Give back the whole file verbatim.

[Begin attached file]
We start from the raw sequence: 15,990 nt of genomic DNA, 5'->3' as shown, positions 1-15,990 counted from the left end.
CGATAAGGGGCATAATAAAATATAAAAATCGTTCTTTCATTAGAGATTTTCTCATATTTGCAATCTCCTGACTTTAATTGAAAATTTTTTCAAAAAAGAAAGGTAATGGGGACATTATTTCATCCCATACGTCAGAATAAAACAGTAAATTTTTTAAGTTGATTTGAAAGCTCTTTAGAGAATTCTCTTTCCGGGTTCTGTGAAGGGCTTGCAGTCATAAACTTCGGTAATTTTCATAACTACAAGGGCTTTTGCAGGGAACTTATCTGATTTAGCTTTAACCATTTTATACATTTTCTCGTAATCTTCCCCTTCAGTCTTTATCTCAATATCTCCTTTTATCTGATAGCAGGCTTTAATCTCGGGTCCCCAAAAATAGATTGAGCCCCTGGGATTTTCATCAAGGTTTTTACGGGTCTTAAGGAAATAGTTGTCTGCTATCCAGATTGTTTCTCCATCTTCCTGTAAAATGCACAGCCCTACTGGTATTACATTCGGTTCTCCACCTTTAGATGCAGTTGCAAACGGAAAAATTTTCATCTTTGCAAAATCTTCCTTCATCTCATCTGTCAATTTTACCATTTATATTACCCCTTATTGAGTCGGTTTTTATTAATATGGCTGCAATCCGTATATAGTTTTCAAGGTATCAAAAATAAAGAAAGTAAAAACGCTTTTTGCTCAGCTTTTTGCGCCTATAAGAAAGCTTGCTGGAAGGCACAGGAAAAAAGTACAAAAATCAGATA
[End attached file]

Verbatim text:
We start from the raw sequence: 15,990 nt of genomic DNA, 5'->3' as shown, positions 1-15,990 counted from the left end.
CGATAAGGGGCATAATAAAATATAAAAATCGTTCTTTCATTAGAGATTTTCTCATATTTGCAATCTCCTGACTTTAATTGAAAATTTTTTCAAAAAAGAAAGGTAATGGGGACATTATTTCATCCCATACGTCAGAATAAAACAGTAAATTTTTTAAGTTGATTTGAAAGCTCTTTAGAGAATTCTCTTTCCGGGTTCTGTGAAGGGCTTGCAGTCATAAACTTCGGTAATTTTCATAACTACAAGGGCTTTTGCAGGGAACTTATCTGATTTAGCTTTAACCATTTTATACATTTTCTCGTAATCTTCCCCTTCAGTCTTTATCTCAATATCTCCTTTTATCTGATAGCAGGCTTTAATCTCGGGTCCCCAAAAATAGATTGAGCCCCTGGGATTTTCATCAAGGTTTTTACGGGTCTTAAGGAAATAGTTGTCTGCTATCCAGATTGTTTCTCCATCTTCCTGTAAAATGCACAGCCCTACTGGTATTACATTCGGTTCTCCACCTTTAGATGCAGTTGCAAACGGAAAAATTTTCATCTTTGCAAAATCTTCCTTCATCTCATCTGTCAATTTTACCATTTATATTACCCCTTATTGAGTCGGTTTTTATTAATATGGCTGCAATCCGTATATAGTTTTCAAGGTATCAAAAATAAAGAAAGTAAAAACGCTTTTTGCTCAGCTTTTTGCGCCTATAAGAAAGCTTGCTGGAAGGCACAGGAAAAAAGTACAAAAATCAGATA